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‘ [10] Confederate. All honor, all glory to the private soldier. I am only too glad to place in this hall this, the first relic that has been given in his honor, and I am glad, too, that here, amid the many trophies of generals and chieftians, this sword and picture of a private soldier, bedewed with a sister's tears, will stand forever as a monument of what the world and the Confederacy, above all, owed to the private soldier.’

General Chalaron was applauded to the echo.

The choir sang ‘Rock of Ages,’ and then Mrs. Behan presented the distinguished jurist, Judge Charles E. Fenner, one whom all knew and honored, a friend of Jefferson Davis and the man at whose home the immortal chieftian breathed his last.

Judge Fenner was greeted with a burst of applause. He delivered a matchless oration, which was not a defense of the Confederacy, but a presentation of the truths of that great and holy cause. When Judge Fenner said that the cause of the Confederacy is still debated to-day, and that the burning question ‘Does the Constitution follow the flag?’ which is agitating the people of this great Commonwealth, was the same question which brought the men of the South to arms in defense of the Constitution in 1861, the applause was deafening. The oration was listened to with deepest interest. Judges of the Supreme Court, distinguished citizens in every path of life, crowded up to the eloquent speaker as he closed and thanked him for his bold and true defense of the immortal principles of the Constitution.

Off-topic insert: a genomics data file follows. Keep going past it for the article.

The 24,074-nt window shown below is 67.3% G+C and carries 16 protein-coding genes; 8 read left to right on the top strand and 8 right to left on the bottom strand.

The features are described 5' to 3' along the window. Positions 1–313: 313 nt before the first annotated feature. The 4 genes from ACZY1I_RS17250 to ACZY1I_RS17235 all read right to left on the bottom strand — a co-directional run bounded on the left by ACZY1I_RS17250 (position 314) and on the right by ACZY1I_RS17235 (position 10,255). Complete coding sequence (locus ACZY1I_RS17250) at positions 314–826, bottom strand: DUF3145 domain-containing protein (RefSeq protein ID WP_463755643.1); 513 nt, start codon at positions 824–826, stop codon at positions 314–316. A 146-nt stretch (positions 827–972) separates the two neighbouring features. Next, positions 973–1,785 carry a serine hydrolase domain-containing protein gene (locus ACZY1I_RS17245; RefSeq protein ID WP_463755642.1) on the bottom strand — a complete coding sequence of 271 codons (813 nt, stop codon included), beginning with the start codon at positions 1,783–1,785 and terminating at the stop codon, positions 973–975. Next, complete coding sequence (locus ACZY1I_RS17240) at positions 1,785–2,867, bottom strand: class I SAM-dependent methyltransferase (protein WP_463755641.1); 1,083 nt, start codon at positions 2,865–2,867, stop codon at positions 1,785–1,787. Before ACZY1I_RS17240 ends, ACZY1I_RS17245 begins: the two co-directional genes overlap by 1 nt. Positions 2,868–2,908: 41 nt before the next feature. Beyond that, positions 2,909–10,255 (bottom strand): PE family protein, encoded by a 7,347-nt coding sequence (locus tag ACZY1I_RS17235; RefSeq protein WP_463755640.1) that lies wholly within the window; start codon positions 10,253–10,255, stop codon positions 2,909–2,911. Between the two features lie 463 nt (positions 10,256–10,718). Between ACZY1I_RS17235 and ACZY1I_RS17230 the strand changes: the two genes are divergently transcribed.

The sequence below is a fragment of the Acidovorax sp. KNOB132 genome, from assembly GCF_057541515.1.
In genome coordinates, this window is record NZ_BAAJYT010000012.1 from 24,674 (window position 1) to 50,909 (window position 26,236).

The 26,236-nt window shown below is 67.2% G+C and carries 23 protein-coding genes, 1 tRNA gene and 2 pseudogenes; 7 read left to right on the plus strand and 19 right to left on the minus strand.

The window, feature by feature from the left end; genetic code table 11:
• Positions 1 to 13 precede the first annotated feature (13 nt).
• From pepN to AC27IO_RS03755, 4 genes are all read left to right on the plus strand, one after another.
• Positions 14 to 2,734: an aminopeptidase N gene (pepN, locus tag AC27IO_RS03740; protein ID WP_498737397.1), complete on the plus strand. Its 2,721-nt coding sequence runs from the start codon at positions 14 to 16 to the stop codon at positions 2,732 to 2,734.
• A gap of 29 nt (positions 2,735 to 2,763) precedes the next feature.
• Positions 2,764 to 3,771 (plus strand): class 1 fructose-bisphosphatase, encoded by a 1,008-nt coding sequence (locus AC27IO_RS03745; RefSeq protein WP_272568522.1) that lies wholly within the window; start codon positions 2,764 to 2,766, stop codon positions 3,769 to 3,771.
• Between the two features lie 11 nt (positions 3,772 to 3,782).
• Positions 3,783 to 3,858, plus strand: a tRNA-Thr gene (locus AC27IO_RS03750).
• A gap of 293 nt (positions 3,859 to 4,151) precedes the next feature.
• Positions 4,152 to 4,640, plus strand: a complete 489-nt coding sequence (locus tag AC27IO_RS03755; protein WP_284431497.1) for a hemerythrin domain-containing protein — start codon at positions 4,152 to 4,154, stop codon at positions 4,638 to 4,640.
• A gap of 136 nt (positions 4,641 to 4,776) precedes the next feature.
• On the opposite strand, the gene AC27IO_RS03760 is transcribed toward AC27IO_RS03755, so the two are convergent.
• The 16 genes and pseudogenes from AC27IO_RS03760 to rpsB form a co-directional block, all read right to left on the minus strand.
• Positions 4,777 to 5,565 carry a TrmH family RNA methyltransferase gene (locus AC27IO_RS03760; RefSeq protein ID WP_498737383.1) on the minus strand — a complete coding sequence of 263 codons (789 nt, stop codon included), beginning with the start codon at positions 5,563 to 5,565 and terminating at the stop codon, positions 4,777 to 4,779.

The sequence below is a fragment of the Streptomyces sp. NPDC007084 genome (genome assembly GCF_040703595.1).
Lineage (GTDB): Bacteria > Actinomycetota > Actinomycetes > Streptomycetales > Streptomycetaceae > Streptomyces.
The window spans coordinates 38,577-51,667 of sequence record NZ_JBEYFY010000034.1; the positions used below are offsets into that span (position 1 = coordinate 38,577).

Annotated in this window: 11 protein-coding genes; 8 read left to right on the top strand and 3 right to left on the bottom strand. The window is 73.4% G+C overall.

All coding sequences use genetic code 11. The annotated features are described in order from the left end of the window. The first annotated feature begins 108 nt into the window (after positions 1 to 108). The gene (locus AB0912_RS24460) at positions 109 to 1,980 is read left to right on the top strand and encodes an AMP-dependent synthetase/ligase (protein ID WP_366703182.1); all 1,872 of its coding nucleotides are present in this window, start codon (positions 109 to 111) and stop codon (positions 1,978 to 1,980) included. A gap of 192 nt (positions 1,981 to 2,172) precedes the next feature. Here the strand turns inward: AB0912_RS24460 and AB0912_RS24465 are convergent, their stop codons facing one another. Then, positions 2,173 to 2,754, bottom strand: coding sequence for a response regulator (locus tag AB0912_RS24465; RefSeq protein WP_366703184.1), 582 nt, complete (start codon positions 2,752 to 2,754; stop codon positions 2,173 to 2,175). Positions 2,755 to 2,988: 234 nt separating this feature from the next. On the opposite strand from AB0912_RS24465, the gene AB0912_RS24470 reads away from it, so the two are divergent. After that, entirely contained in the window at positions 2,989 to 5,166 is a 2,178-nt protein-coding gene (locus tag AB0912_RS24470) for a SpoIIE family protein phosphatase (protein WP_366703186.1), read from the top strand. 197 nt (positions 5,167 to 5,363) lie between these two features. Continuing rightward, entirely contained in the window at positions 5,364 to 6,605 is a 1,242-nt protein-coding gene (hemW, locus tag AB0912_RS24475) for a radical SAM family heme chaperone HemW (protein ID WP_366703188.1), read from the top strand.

Judge Fenner spoke as follows:

Jefferson Davis was born on the 3rd of June, 1808, in Christian (now Todd) county, Kentucky. He came of revolutionary stock. His father and two of his uncles rendered honorable service as soldiers in the revolutionary army.

During his childhood his father removed first to Louisiana, and then to Wilkinson county, Mississippi. He received his primary education in the local schools, and then became a student at Transylvania University, in Lexington, Ky., where he studied until November, 1823, when, at the age of fifteen years, he was oppointed to West Point, where he was a contemporary, amongst others, of his life-long friends, Albert Sidney Johnston, Bishop Leonidas Polk and Alexander Dallas Bache.

He graduated honorably in 1828; received his brevet as lieutenant of infantry, and was immediately ordered to service on the frontier.

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